VALUE AND GROWTH INVESTING: Deep value investing is based on Graham’s theory of Margin of Safety. Margin of safety is a principle of investing in which an investor only purchases securities when their market price is significantly below their net asset value (NAV). In other words, when the market price of a security is significantly below your estimation of its NAV, the difference is the margin of safety. Cigar Butt investing is similar. You buy a company that is ridiculously cheap, but you think there is one good puff left in it. Buffett commented: “Though the stub might be ugly and soggy the bargain purchase would make the puff all free.” Value investing suggests that you buy low and sell high, but these companies normally needed to be turned around. They required too much time, energy and resources. Buffett discarded this strategy. Following Fisher’s advice, Buffett gave more attention to growth potential, and management. He favoured buying a wonderful company at a fair price and then holding it for a long time. “If you don’t feel comfortable owning a stock for 10 years, you shouldn’t own it for 10 minutes”. Graham would hold a stock for a year or two.

DISCOUNT TO NET ASSET VALUE (NAV) VS GROWTH: Fisher wrote: “The reason why growth stocks do so much better is that they seem to show gains in value in the hundreds of percent each decade. The cumulative effect of this simple arithmetic should be obvious. In what other line of activity could you put $10,000 in one year and ten years later…be able to have an asset worth from $40,000 to $150,000? In contrast, it is an unusual bargain that is as much as 50% undervalued.” Fisher’s strategy was to accept less on the value side and more on the growth side. In other words, rather buy a stock trading at 0.6x of its NAV than one trading at 0.4x of its NAV if you think the former stock is going to grow at 6% or more per year while the second stock will grow at 4% per year.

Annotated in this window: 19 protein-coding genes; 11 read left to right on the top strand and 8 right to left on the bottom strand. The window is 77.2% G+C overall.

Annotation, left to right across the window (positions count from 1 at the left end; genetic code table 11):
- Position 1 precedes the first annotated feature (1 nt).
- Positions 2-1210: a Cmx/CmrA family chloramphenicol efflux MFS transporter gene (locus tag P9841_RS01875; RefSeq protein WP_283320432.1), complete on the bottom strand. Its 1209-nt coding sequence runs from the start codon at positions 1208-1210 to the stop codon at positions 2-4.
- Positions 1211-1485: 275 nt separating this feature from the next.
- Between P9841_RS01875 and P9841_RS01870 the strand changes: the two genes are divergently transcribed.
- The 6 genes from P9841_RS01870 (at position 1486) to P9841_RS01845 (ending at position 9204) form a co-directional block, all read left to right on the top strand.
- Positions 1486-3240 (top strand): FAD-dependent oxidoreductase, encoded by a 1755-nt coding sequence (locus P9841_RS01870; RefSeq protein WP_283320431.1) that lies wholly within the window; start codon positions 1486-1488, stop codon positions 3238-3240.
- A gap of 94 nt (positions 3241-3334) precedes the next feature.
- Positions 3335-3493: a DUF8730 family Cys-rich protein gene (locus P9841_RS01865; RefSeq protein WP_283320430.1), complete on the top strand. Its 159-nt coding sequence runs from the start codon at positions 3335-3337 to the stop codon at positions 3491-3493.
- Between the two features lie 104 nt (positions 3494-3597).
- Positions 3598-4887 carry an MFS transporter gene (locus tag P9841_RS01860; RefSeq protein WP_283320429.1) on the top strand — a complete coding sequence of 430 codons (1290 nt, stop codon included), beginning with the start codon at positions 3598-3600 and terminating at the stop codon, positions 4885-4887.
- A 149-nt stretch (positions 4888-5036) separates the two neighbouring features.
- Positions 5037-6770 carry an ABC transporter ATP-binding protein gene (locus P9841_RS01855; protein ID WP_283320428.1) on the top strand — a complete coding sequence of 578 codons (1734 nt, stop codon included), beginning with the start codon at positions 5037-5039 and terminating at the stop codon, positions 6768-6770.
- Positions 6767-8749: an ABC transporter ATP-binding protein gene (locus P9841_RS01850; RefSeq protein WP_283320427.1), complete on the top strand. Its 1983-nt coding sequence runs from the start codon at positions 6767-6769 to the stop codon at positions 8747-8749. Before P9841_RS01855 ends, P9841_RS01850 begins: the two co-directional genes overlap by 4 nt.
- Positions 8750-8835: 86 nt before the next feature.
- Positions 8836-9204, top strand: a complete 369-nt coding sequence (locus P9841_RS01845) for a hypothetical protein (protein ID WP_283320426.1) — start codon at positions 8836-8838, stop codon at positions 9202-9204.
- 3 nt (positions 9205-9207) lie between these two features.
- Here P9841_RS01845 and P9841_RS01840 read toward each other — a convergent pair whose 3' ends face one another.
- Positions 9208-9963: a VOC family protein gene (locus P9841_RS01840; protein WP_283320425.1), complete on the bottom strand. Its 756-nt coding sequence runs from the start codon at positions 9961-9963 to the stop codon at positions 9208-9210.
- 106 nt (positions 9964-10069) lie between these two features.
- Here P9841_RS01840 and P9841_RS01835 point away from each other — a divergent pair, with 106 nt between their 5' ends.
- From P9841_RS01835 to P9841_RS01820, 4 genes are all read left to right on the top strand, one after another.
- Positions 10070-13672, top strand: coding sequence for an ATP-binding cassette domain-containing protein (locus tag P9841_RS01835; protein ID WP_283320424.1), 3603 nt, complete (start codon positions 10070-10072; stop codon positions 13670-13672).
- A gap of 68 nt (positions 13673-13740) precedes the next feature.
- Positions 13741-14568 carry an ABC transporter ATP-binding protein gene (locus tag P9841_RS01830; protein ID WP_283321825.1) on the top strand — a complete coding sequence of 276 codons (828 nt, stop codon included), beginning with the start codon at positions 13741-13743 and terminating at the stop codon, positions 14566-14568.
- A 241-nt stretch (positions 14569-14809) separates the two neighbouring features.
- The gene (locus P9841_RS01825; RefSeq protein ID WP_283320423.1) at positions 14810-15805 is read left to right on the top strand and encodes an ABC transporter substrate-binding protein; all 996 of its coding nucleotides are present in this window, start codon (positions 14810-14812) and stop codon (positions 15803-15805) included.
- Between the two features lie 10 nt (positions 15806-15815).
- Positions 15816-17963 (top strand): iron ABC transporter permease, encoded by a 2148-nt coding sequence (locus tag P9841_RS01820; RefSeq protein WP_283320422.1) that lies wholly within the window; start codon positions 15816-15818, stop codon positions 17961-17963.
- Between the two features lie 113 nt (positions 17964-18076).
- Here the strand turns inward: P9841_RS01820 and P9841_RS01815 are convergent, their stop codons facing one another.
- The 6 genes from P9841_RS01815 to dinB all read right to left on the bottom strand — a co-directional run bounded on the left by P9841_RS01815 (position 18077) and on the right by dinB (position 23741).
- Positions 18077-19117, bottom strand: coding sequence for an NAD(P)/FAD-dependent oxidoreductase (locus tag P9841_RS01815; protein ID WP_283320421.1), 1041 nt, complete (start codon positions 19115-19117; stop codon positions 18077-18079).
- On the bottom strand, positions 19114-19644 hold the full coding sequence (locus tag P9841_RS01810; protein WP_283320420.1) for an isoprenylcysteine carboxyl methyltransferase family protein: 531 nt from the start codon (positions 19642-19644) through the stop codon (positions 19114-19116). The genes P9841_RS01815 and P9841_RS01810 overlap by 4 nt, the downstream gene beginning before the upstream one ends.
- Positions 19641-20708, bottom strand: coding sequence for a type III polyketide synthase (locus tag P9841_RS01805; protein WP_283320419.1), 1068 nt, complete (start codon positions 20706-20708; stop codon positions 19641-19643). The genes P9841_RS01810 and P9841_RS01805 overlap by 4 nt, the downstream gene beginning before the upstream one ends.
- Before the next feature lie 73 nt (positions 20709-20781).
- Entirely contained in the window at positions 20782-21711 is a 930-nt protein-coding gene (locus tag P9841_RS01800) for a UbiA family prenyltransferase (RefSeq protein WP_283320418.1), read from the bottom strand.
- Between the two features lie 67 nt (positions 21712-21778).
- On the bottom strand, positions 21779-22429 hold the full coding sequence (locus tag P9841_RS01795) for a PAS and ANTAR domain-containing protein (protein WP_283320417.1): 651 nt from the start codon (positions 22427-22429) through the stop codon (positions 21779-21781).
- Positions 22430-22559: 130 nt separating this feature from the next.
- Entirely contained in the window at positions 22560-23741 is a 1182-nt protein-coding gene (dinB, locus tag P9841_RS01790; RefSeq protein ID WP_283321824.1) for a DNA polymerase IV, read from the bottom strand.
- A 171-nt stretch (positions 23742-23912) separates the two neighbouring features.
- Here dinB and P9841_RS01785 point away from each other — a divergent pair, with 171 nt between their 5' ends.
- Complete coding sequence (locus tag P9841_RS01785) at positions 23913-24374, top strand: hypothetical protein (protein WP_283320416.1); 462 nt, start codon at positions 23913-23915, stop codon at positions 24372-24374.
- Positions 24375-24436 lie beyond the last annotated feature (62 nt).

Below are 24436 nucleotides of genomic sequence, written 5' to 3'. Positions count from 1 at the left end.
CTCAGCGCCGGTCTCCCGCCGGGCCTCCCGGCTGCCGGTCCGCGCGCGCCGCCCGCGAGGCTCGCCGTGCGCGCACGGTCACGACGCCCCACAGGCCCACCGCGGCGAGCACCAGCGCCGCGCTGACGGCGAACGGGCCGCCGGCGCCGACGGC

BOTTOM LINE: A strict Benjamin Graham value strategy, of buying a stock trading at the sharpest discount to NAV with no heed to whether it is expected to grow and selling it after a year, worked well during the Great Depression. Over time, Buffett gravitated towards lower maintenance stocks. He combined Graham’s ideas with Phil Fisher’s strategy of investing in a small number of companies with tremendous outlooks and keeping them for the long run with minimal interference. Aside from the fact that following Graham’s strategy subjects you to more taxable events and can keep you very busy, value investing is not nearly as self-propelling as buy-and-hold growth stocks. Stocks like Reinet, Remgro, Old Mutual and Growthpoint are good examples of stocks that you can buy-and-hold. They trade at discounts to their NAVs, but they also have good growth potential and good management. If you are interested in investing, contact one of our highly qualified consultants for a consultation.

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Reference: References can be supplied on request.

The Bottom Line: Innovation and the Magic of Compounding

By Carel La Cock

The oldest investment trust listed on the London Stock Exchange can trace its beginnings back to the surging demand for rubber at the advent of the car industry. Following the Panic of 1907 when the New York Stock Exchange fell nearly 50% from its peak, credit markets dried up and realising the opportunity to lend to rubber plantations in Asia, Colonel Augustus Baillie and Carlyle Gifford established The Straits Mortgage and Trust Company Limited that would ultimately become the behemoth: Scottish Mortgage Investment Trust (SMT), a constituent of the FTSE100.